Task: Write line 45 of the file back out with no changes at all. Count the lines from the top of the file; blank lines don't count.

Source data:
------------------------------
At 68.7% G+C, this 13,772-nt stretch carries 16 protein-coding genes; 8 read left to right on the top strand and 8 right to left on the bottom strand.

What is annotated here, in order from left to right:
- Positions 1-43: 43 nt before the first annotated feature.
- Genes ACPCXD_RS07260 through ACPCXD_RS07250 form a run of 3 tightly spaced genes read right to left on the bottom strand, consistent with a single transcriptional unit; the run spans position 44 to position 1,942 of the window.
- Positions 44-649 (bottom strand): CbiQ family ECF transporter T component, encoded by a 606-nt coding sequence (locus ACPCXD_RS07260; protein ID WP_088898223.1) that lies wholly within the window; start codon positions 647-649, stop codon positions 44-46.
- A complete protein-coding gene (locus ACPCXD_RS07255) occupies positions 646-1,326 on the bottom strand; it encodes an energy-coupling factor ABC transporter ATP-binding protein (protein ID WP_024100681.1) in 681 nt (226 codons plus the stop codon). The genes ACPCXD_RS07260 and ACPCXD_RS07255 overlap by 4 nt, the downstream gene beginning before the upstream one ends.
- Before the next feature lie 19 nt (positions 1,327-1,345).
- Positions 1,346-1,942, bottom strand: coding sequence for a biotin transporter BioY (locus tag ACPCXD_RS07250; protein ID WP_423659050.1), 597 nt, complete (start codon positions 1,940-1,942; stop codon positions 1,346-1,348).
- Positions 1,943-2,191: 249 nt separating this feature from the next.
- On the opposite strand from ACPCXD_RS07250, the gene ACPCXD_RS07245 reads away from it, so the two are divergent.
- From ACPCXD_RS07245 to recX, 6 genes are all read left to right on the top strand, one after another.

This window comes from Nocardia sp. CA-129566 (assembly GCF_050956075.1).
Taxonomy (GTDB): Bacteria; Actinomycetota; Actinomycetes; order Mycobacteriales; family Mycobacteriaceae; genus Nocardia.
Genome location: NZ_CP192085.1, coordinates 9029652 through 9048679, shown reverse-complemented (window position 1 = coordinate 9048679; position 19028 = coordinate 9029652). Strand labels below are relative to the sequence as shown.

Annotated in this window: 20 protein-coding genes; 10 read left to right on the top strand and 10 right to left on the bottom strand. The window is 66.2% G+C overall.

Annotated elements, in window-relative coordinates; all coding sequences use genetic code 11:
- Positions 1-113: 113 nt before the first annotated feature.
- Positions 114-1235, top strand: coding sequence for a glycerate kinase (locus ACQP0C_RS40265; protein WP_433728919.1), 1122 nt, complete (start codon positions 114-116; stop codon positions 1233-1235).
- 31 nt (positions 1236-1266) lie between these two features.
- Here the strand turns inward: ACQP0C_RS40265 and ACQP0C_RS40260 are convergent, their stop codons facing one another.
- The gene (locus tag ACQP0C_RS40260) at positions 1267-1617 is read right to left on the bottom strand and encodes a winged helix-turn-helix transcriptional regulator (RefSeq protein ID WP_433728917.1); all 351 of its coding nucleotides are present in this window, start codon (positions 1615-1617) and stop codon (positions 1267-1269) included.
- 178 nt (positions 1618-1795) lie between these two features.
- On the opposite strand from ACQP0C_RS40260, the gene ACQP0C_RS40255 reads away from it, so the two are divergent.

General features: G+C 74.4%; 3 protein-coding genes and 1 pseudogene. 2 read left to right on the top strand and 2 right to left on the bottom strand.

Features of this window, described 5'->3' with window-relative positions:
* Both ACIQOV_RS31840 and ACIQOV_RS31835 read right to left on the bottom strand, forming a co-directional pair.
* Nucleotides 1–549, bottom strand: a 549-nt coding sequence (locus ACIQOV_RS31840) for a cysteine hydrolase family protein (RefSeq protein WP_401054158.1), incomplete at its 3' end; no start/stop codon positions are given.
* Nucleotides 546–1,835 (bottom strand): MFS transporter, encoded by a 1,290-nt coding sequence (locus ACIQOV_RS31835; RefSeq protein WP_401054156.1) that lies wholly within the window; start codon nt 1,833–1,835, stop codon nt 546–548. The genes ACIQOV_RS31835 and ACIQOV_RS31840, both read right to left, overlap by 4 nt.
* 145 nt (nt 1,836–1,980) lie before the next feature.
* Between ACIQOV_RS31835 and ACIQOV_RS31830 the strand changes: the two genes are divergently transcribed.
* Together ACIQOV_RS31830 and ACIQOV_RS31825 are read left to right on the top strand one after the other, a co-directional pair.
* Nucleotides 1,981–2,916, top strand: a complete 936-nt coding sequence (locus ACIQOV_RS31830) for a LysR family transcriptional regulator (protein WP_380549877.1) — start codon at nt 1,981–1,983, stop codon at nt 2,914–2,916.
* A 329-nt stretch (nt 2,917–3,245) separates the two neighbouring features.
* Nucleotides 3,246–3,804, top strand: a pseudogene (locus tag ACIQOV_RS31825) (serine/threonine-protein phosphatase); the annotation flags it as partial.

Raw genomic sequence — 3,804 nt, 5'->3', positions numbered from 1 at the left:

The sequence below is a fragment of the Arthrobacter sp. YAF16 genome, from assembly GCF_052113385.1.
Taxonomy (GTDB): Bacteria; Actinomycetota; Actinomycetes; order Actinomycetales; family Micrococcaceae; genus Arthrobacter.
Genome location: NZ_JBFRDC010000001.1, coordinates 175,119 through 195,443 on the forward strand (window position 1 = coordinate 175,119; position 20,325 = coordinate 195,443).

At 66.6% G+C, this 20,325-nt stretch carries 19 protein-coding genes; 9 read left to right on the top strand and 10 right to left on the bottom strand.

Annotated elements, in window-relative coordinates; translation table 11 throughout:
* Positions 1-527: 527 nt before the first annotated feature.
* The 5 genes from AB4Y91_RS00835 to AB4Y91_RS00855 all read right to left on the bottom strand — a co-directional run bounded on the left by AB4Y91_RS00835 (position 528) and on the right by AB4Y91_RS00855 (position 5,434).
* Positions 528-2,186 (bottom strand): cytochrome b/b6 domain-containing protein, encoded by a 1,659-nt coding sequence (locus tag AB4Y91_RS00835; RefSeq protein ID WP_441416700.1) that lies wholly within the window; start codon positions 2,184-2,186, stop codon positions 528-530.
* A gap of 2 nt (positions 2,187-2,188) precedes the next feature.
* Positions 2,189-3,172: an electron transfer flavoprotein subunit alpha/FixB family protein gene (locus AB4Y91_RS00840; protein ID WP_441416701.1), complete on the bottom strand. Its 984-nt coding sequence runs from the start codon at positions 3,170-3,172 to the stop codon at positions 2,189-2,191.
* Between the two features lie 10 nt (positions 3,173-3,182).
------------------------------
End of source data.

* Positions 2,189-3,172: an electron transfer flavoprotein subunit alpha/FixB family protein gene (locus AB4Y91_RS00840; protein ID WP_441416701.1), complete on the bottom strand. Its 984-nt coding sequence runs from the start codon at positions 3,170-3,172 to the stop codon at positions 2,189-2,191.